O’Regan ousts veteran mayor
Housing intensification worries Waipā’s new leader
A hardworking and communityfocused approach is what the Waipā District Council’s first female mayor plans for her first term.
Susan O’Regan ousted veteran leader Jim Mylchreest over the weekend to take the district’s mayoral chains.
The Kakepuku ward councillor said she was humbled and overwhelmed by the final result but was no stranger to local government and politics after serving in her council seat for six years.
Although many sitting councillors had been re-elected, O’Regan said it appeared the mayoralty was entering a new phase.
O’Regan is the daughter of the late Katherine O’Regan, a former MP for Waipā and a National Party minister whom she said had influenced her political career greatly. ‘‘It’s in my DNA,’’ she said.
Progress results showed that O’Regan had taken out the mayoralty race well ahead of her predecessor by more than 1000 votes, with a result of 5541 votes to Mylchreest’s 4092.
The key issue she was looking to home in on was housing intensification, which she said had been ‘‘really concerning’’ in terms of how it would affect the district.
The Government’s Three Waters reform wasn’t a focus of O’Regan’s campaign as she felt the council had made its position clear. She said the reforms were likely to go ahead, so her focus would be on what the future would look like for local government.
‘‘Local government is a tricky place to be in right now; we have a lot of challenges ahead of us, economic headwinds,’’ she said.
‘‘But I am just delighted to receive the result that we’d all worked so hard for . . . so [I’m] really happy.’’
O’Regan and her husband, John Hayward, have five children and are dairy farmers. She also has a background in law.
Mylchreest had phoned to congratulate O’Regan on Saturday after the progress results were released, as he was battling Covid19. He was disappointed not to be re-elected as mayor after nine years on the council and more than 40 years in local government.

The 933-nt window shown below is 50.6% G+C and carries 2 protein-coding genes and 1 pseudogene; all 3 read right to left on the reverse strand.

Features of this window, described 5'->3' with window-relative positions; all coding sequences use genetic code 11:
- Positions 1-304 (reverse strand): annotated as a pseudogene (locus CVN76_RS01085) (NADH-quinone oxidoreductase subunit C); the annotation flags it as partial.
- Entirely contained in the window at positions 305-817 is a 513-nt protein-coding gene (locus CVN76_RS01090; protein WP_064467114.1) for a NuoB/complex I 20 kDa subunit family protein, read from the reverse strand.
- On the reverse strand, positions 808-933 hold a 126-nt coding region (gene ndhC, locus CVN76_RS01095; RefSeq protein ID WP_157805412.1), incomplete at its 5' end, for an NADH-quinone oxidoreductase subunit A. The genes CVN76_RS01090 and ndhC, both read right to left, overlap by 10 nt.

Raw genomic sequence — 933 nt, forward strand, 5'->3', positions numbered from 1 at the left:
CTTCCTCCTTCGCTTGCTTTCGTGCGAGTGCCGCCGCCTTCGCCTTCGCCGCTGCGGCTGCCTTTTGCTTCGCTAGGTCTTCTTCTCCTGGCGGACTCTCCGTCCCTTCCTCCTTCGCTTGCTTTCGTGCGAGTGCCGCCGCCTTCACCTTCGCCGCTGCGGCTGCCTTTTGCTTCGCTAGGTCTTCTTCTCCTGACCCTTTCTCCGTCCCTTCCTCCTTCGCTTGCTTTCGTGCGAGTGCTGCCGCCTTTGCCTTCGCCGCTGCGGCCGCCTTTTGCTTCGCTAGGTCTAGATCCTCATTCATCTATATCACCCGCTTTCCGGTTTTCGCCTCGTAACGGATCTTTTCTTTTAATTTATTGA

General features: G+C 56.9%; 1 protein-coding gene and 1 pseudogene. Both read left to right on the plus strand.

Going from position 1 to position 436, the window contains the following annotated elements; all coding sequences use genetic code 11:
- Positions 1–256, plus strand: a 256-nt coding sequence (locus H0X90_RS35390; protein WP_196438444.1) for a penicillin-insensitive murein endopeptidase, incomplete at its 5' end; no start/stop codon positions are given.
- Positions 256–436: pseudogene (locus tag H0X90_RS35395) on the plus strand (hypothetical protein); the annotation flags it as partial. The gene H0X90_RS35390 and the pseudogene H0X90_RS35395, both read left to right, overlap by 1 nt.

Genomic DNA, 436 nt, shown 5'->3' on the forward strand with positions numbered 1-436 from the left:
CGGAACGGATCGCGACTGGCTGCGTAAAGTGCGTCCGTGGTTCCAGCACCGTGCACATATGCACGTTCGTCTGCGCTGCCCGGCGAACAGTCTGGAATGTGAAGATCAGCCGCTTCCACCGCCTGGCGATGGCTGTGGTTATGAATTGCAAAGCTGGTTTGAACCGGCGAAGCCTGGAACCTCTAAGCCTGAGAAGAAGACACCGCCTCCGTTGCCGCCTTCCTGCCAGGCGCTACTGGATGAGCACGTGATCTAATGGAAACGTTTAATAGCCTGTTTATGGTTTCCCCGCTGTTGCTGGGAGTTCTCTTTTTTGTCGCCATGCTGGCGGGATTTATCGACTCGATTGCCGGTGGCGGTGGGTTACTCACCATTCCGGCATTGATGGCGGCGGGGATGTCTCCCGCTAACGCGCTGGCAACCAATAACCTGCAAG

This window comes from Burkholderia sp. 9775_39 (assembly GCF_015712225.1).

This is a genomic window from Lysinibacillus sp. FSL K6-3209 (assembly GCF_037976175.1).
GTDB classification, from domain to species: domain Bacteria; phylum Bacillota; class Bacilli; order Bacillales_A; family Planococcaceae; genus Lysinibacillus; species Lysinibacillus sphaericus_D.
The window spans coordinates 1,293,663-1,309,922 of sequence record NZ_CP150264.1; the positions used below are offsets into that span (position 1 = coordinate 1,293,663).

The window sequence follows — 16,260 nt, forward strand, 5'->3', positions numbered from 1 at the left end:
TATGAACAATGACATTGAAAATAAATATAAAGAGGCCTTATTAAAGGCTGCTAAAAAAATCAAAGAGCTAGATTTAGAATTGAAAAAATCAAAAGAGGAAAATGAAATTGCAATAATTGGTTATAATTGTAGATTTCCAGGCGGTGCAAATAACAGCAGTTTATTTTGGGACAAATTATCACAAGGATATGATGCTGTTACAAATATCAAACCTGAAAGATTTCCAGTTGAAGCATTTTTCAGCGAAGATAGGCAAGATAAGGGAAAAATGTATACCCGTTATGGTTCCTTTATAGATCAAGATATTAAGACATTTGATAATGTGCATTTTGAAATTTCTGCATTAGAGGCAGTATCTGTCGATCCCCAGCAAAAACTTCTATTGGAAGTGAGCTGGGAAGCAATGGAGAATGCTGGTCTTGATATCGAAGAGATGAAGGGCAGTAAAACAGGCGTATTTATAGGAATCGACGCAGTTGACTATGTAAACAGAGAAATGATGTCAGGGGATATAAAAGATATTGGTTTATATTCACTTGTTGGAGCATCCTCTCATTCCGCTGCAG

‘‘I’ve given the vast majority of my working career and the last nine as mayor to the district, so [I’m] obviously really disappointed. But it’s a great district, so hopefully it will go onwards and upwards,’’ Mylchreest said.
He was unsure why he hadn’t been re-elected but sensed it was because there was a national push for change and new leadership as seen on other councils.
There were several projects he still wanted to see come to fruition, such as a new housing project in Kihikihi and the purposebuilt museum, Te Ara Wai. This made leaving difficult.
But he was proud of the growth and infrastructure development that he had been a part of during his time on the council and as mayor.
His time working with O’Regan had been positive, he said, and he didn’t have many words of wisdom other than to state: ‘‘She’s got to set her own path.’’
Mylchreest was looking forward to retirement and spending more time with his wife on their lifestyle block on the outskirts of Te Awamutu.
‘‘At some point you’ve got to hand over the reins, don’t you.’’
In third place for the mayoralty was Chris Woodhams on 2530 votes, and Bernard Westerbaan trailed on 540.
Voter turnout nationwide had been at an all-time low, with only 36.24% of Waipā voters having cast a vote.
Further detail from the progress results stated that in addition to a new mayor, the Waipā District Council would be welcoming two new councillors and three new members to community boards.
Confirmation of the preliminary results were not able to be released on Monday morning upon request but the council said they were expected on Monday afternoon.
On Saturday, the council said all ordinary voting papers had been received and counted, but not all special votes. These were meant to be announced later on Saturday evening or Sunday.
But a spokesperson for the council’s communications team said the progress results for the top positions the on council were ‘‘unlikely to change’’.
The progress results were based upon the counting of about 90% of returned votes. These results did not include some special votes and votes returned on the day elections closed.
The official election results will be released by Thursday, October 13, once all the ordinary and special votes have been counted.